Summary: Unbroken is an extraordinary work of memoir and investigative journalism focusing on missing and murdered Indigenous women and girls, written by an award-winning Gitxsan journalist who survived life on the streets against all odds. As a Gitxsan teenager navigating life on the streets, Angela Sterritt wrote in her journal to help her survive and find her place in the world. Now an acclaimed journalist, she writes for major news outlets to push for justice and to light a path for Indigenous women, girls, and survivors. In her brilliant debut, Sterritt shares her memoir alongside investigative reporting into cases of missing and murdered Indigenous women in Canada, showing how colonialism and racism led to a society where Sterritt struggled to survive as a young person, and where the lives of Indigenous women and girls are ignored and devalued. Growing up, Sterritt was steeped in the stories of her ancestors: grandparents who carried bentwood boxes of berries, hunted and trapped, and later fought for rights and title to that land. But as a vulnerable young woman, kicked out of the family home and living on the street, Sterritt inhabited places that, today, are infamous for being communities where women have gone missing or been murdered: Vancouver's Downtown Eastside, and, later on, Northern BC's Highway of Tears. Sterritt faced darkness: she experienced violence from partners and strangers and saw friends and community members die or go missing. But she navigated the street, group homes, and SROs to finally find her place in journalism and academic excellence at university, relying entirely on her own strength, resilience, and creativity along with the support of her ancestors and community to find her way. "She could have been me," Sterritt acknowledges today, and her empathy for victims, survivors, and families drives her present-day investigations into the lives of missing and murdered Indigenous women. In the end, Sterritt steps into a place of power, demanding accountability from the media and the public, exposing racism, and showing that there is much work to do on the path towards understanding the truth. But most importantly, she proves that the strength and brilliance of Indigenous women is unbroken, and that together, they can build lives of joy and abundance.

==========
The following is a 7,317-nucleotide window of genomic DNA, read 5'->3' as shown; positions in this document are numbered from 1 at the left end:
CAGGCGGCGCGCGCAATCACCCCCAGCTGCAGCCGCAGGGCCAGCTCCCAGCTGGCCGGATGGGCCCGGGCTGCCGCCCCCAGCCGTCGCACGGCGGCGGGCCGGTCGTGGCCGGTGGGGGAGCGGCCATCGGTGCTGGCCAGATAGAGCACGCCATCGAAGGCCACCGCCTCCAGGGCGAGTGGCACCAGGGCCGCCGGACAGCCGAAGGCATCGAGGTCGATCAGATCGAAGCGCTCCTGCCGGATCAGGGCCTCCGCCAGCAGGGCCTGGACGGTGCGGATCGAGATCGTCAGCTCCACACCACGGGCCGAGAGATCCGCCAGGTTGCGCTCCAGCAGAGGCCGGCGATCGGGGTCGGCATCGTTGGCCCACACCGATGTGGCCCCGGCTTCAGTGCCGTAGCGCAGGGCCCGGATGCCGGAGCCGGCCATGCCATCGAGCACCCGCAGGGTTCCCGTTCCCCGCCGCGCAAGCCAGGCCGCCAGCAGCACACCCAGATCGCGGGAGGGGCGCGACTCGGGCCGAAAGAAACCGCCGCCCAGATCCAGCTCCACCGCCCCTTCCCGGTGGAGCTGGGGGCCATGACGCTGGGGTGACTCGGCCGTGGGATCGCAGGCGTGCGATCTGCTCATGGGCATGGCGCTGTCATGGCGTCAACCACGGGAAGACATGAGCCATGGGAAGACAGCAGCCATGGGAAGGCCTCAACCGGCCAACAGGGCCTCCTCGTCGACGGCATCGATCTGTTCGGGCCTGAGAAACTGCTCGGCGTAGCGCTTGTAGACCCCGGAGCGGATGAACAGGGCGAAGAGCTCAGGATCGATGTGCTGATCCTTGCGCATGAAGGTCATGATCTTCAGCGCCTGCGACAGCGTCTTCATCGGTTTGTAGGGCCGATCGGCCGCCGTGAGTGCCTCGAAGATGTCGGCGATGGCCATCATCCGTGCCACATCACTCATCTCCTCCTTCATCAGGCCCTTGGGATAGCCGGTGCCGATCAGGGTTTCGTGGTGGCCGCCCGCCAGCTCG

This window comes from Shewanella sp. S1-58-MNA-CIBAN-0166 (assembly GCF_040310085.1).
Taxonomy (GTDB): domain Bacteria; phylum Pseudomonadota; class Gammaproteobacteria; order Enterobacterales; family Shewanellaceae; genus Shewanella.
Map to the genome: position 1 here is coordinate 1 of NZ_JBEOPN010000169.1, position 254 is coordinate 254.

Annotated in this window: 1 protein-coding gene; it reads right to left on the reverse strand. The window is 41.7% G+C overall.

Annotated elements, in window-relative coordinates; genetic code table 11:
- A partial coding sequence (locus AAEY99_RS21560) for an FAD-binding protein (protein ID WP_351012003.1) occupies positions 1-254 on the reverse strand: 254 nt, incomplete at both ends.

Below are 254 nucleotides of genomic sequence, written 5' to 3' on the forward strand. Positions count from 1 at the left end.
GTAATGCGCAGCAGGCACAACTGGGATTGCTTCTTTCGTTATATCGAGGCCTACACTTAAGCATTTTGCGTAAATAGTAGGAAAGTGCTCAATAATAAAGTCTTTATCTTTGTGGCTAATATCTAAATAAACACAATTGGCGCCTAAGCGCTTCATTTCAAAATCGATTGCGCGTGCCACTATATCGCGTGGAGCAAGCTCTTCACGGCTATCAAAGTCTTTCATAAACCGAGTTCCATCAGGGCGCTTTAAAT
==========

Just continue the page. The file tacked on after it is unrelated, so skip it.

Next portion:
Summary: A heart-rending true story about racism and reconciliation. Divided by a beautiful valley and 150 years of racism, the town of Rossburn and the Waywayseecappo Indian reserve have been neighbours nearly as long as Canada has been a country. Their story reflects much of what has gone wrong in relations between Indigenous Peoples and non-Indigenous Canadians. It also offers, in the end, an uncommon measure of hope. Valley of the Birdtail is about how two communities became separate and unequal—and what it means for the rest of us. In Rossburn, once settled by Ukrainian immigrants who fled poverty and persecution, family income is near the national average and more than a third of adults have graduated from university. In Waywayseecappo, the average family lives below the national poverty line and less than a third of adults have graduated from high school, with many haunted by their time in residential schools. This book follows multiple generations of two families, one white and one Indigenous, and weaves their lives into the larger story of Canada. It is a story of villains and heroes, irony and idealism, racism and reconciliation. Valley of the Birdtail has the ambition to change the way we think about our past and show a path to a better future.